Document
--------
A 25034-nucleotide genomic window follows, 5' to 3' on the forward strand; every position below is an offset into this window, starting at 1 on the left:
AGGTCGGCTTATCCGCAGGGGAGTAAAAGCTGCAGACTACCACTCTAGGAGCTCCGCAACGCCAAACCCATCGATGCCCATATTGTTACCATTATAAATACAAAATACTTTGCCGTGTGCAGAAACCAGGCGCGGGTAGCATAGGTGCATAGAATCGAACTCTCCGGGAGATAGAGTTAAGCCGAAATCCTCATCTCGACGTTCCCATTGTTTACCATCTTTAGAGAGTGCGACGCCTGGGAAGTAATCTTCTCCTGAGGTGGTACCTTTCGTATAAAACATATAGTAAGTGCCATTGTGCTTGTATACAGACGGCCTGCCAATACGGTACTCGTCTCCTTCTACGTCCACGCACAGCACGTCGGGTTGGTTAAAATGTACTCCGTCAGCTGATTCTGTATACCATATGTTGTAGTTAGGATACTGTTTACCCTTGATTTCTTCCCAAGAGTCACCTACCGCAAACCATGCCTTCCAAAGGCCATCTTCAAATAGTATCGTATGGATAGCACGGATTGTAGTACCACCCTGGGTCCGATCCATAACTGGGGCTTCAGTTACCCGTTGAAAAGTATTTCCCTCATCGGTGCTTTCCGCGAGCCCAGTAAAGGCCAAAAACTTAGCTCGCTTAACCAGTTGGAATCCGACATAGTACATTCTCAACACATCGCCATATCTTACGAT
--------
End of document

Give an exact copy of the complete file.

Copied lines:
A 25034-nucleotide genomic window follows, 5' to 3' on the forward strand; every position below is an offset into this window, starting at 1 on the left:
AGGTCGGCTTATCCGCAGGGGAGTAAAAGCTGCAGACTACCACTCTAGGAGCTCCGCAACGCCAAACCCATCGATGCCCATATTGTTACCATTATAAATACAAAATACTTTGCCGTGTGCAGAAACCAGGCGCGGGTAGCATAGGTGCATAGAATCGAACTCTCCGGGAGATAGAGTTAAGCCGAAATCCTCATCTCGACGTTCCCATTGTTTACCATCTTTAGAGAGTGCGACGCCTGGGAAGTAATCTTCTCCTGAGGTGGTACCTTTCGTATAAAACATATAGTAAGTGCCATTGTGCTTGTATACAGACGGCCTGCCAATACGGTACTCGTCTCCTTCTACGTCCACGCACAGCACGTCGGGTTGGTTAAAATGTACTCCGTCAGCTGATTCTGTATACCATATGTTGTAGTTAGGATACTGTTTACCCTTGATTTCTTCCCAAGAGTCACCTACCGCAAACCATGCCTTCCAAAGGCCATCTTCAAATAGTATCGTATGGATAGCACGGATTGTAGTACCACCCTGGGTCCGATCCATAACTGGGGCTTCAGTTACCCGTTGAAAAGTATTTCCCTCATCGGTGCTTTCCGCGAGCCCAGTAAAGGCCAAAAACTTAGCTCGCTTAACCAGTTGGAATCCGACATAGTACATTCTCAACACATCGCCATATCTTACGAT